Your company’s reliability officer stated that the company is replacing calendar-based maintenance procedures with a Condition-Based Maintenance Program in 2019 to maximize efficiency, increase safety and save money. Electrical Maintenance Safety Devices, such as Infrared Inspection (IR) Windows, allow for real time, infrared data to be collected on energized electrical assets in a closed and guarded condition. Your company has purchased and completed installation of polymer IR Inspection Windows on critical electrical assets. At the next maintenance team meeting, training will be provided on how to conduct inspections using the new polymer IR Windows. The last company you worked for utilized crystal IR windows. Your curiosity prompted research into the polymer IR windows and why they are preferred over crystal IR windows. Let’s see what you uncovered in your research.
A previous article described IR Window Lens Materials and that the choice of lens materials is driven by the application of the window, environmental factors, wavelengths to be measured and cost. Polymer IR Windows are well suited for industrial environments because they are unaffected by mechanical stress, moisture, humidity, sea water and a broad range of acids and alkalis.
Your research found 10 advantages attributed to the polymer IR windows:
- Durable and rugged; able to withstand impact and vibration
- Polymers enable larger windows to be manufactured increasing the inspection area (Field of View)
- Fixed and Stable Transmission Rate (FAST) that is unaffected by mechanical stresses and humidity
- Works with all ranges of IR, Ultraviolet and Visual Inspection cameras
- Successfully Arc Containment Tested in metalclad and arc resistant switchgear
- Received the most certifications in the industry
- Can be custom manufactured to any size, shape and color
- Anti-fogging compared to crystal lens materials that fog due to high humidity
- More affordable than crystal IR windows
- Have an unconditional lifetime warranty
Recently, crystal lens window manufacturers such as FLIR have recognized the advantages of the patented polymer infrared windows and are now offering them to their customers (https://www.flir.com/products/irw-x/).
Since some of your co-workers have previous experience with crystal lens IR windows, you will bring this information to the training meeting, so everyone can understand the advantages of the polymer IR windows.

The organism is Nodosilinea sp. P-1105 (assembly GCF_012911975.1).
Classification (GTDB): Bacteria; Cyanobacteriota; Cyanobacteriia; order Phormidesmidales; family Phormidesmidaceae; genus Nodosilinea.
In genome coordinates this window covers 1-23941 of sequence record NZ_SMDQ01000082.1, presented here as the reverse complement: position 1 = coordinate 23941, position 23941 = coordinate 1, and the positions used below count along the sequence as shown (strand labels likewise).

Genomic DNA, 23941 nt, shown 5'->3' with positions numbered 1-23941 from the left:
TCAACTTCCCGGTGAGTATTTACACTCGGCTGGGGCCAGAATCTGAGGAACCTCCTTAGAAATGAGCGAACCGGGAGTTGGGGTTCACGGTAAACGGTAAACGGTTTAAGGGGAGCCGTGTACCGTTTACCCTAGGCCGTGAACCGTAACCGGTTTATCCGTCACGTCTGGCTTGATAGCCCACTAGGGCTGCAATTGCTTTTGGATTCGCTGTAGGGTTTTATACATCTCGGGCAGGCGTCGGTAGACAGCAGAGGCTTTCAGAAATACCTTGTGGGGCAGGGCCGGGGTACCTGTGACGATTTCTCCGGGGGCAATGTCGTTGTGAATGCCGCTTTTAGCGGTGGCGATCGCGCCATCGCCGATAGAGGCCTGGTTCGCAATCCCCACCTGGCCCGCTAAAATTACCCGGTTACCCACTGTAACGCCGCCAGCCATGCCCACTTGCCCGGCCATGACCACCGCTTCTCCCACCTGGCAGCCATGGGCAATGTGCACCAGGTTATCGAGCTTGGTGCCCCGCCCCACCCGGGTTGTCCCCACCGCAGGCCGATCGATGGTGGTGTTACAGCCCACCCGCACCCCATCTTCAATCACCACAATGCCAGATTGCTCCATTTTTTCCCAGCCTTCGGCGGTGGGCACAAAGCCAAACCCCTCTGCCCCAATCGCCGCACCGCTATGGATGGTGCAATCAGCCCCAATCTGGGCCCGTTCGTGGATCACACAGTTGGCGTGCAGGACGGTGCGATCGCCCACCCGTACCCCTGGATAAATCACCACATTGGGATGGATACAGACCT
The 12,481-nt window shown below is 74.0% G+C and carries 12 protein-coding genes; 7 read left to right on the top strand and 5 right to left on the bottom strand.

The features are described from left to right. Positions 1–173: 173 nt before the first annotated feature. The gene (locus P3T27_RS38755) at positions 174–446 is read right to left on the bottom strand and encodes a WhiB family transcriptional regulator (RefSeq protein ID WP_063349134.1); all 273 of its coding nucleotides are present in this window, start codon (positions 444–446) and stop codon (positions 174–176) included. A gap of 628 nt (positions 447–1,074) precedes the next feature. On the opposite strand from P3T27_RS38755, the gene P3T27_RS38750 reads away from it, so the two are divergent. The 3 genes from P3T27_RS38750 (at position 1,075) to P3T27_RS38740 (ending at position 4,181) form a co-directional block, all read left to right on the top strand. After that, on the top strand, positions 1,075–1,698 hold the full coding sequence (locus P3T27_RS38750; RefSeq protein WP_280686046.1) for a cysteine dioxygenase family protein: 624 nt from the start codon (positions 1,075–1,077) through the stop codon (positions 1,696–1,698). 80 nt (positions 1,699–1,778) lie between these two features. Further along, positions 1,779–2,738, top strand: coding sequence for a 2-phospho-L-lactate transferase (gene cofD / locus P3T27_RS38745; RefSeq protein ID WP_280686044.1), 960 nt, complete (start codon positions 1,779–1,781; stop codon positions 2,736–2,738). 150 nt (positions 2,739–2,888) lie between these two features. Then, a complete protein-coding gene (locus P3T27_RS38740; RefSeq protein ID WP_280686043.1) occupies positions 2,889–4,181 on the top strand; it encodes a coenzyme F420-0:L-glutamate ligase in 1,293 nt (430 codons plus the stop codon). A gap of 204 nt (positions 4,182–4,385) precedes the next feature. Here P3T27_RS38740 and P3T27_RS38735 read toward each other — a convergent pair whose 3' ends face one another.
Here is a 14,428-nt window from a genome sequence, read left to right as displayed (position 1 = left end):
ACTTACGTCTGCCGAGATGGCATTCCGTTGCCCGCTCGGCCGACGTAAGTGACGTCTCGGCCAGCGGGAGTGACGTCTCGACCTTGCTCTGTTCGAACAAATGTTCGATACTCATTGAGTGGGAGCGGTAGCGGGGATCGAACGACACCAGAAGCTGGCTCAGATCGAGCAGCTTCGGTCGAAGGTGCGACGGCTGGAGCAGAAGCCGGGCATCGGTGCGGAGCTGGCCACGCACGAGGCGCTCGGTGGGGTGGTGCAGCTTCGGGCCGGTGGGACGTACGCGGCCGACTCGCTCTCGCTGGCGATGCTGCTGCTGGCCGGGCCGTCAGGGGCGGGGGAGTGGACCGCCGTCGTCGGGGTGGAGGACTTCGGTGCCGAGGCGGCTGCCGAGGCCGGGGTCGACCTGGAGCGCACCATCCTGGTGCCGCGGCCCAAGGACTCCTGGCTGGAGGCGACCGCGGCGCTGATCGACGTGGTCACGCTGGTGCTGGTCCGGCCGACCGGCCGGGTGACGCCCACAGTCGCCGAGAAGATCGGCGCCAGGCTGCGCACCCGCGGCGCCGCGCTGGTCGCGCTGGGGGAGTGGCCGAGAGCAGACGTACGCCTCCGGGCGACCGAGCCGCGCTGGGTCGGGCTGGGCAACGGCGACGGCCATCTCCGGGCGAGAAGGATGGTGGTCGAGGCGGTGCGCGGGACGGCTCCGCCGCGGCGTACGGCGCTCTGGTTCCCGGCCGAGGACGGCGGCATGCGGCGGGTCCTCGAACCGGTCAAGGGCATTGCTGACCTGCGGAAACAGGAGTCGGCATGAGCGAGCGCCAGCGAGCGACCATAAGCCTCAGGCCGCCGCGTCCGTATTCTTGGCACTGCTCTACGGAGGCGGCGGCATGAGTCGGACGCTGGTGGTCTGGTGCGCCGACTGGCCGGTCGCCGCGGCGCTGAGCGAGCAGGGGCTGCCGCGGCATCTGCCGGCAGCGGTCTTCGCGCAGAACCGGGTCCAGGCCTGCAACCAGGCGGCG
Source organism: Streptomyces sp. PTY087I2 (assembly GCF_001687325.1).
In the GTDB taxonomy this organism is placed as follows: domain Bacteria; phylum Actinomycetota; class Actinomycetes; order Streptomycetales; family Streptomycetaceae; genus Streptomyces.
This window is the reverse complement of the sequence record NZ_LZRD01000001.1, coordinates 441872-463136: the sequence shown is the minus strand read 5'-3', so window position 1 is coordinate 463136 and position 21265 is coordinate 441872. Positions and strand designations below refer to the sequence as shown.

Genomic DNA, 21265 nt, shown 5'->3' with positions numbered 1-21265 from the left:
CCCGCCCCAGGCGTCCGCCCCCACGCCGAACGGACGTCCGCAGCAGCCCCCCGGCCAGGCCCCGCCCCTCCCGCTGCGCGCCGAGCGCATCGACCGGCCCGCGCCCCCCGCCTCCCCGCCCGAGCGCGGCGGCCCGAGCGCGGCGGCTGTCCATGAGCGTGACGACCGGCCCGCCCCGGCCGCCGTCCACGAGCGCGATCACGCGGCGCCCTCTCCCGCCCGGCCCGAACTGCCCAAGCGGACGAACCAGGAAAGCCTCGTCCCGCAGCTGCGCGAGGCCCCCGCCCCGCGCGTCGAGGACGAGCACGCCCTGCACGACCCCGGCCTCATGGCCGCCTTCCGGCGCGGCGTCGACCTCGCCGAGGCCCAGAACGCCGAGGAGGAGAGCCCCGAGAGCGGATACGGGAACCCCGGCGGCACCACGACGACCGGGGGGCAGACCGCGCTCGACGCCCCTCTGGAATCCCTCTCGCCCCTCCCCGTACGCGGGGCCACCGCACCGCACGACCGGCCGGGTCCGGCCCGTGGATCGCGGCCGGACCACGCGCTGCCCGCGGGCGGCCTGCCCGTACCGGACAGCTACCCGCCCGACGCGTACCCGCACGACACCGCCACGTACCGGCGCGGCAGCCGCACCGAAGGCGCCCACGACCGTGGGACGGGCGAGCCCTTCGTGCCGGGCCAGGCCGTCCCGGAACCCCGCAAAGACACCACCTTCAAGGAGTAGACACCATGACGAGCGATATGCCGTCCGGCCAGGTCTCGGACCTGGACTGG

Polymer Infrared Inspection Windows allow for inspections of electrical assets under closed and guarded conditions resulting in time savings, cost savings and improvements in safety procedures. The advantages of the patented polymer lens material versus crystal lens material are numerous and should be the lens material of choice for industrial applications.
Electrical Maintenance Safety Devices, such as Infrared Inspection (IR) Windows, allow for real time, infrared data to be collected on energized electrical assets in a closed and guarded condition. Your company has spent considerable time investigating inspection windows and is considering purchasing and installing them on critical electrical assets. The safety team is researching how to perform an inspection and what data can be obtained from using an Infrared Inspection Window. Let’s investigate!
Simply stated, an IR Inspection Window allows infrared cameras to “see” components and connections inside electrical equipment with the panel covers and doors in place and under fully loaded conditions. Infrared cameras measure the infrared energy emitted by objects which can be equated to an approximation of temperature once some external factors are accounted for. When using an Infrared Window between the camera and the target, the IR window transmission rate must also be factored in to help calculate the target object temperature. Infrared Cameras also take images of the equipment through the IR Inspection Window which allow us to do qualitative comparisons of like components to look for irregularities.